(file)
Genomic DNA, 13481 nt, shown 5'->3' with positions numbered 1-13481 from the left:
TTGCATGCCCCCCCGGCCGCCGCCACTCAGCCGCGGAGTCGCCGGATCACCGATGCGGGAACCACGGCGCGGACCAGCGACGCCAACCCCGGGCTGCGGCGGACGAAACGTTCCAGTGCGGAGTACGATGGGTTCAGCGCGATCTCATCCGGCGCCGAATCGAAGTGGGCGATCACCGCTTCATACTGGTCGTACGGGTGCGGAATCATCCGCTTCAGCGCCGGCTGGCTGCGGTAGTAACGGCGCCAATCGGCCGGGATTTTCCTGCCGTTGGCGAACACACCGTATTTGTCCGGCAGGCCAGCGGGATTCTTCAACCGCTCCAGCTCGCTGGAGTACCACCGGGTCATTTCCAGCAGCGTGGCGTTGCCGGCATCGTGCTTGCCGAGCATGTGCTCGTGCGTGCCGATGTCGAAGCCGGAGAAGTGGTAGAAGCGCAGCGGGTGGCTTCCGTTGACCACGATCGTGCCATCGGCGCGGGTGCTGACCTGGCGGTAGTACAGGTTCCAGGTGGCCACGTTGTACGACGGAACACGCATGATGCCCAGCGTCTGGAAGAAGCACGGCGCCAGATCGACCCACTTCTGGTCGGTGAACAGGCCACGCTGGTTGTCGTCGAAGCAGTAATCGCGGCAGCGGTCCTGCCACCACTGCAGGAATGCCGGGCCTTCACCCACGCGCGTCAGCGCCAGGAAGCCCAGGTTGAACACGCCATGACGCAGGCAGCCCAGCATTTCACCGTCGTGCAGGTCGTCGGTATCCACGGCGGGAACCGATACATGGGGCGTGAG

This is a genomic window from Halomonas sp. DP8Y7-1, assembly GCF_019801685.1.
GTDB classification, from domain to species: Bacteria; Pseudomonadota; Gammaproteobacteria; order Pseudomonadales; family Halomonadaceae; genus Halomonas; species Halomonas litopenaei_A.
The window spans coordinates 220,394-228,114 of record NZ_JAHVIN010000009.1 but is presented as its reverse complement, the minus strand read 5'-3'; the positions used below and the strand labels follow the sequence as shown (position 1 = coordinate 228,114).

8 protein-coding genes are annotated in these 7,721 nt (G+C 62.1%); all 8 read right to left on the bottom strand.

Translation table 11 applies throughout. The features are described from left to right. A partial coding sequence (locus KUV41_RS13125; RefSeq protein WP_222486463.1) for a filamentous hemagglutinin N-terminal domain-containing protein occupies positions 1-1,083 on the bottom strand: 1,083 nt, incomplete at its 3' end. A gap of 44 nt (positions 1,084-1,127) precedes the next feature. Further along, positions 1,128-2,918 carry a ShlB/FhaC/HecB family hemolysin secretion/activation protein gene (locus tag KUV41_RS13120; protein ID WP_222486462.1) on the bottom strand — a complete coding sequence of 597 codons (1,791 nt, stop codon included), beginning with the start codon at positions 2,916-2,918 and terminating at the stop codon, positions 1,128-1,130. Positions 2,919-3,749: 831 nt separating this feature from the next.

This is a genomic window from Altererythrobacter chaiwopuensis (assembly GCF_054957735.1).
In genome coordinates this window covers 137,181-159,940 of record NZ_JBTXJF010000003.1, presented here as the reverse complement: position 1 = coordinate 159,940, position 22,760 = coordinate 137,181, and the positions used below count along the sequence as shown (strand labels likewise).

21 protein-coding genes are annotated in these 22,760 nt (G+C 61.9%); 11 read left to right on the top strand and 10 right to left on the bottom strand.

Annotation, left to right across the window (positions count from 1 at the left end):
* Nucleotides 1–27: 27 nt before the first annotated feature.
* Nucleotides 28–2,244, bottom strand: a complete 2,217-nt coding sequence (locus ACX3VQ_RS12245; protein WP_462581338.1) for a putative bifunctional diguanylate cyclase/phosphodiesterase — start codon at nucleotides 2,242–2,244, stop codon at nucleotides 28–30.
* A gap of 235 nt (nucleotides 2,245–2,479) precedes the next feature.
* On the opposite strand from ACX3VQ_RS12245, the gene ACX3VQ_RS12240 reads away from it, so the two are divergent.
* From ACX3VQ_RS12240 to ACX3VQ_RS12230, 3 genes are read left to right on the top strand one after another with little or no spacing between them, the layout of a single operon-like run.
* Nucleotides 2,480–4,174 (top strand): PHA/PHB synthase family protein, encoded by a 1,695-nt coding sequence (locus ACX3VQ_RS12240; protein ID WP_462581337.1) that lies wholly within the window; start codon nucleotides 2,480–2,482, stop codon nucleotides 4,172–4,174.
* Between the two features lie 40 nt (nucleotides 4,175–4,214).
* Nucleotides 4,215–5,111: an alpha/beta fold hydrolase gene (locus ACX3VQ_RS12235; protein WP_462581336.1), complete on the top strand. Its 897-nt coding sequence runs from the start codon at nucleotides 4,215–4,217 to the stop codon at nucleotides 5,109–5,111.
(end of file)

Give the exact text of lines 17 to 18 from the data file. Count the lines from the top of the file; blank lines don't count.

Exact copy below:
* Nucleotides 2,480–4,174 (top strand): PHA/PHB synthase family protein, encoded by a 1,695-nt coding sequence (locus ACX3VQ_RS12240; protein ID WP_462581337.1) that lies wholly within the window; start codon nucleotides 2,480–2,482, stop codon nucleotides 4,172–4,174.
* Between the two features lie 40 nt (nucleotides 4,175–4,214).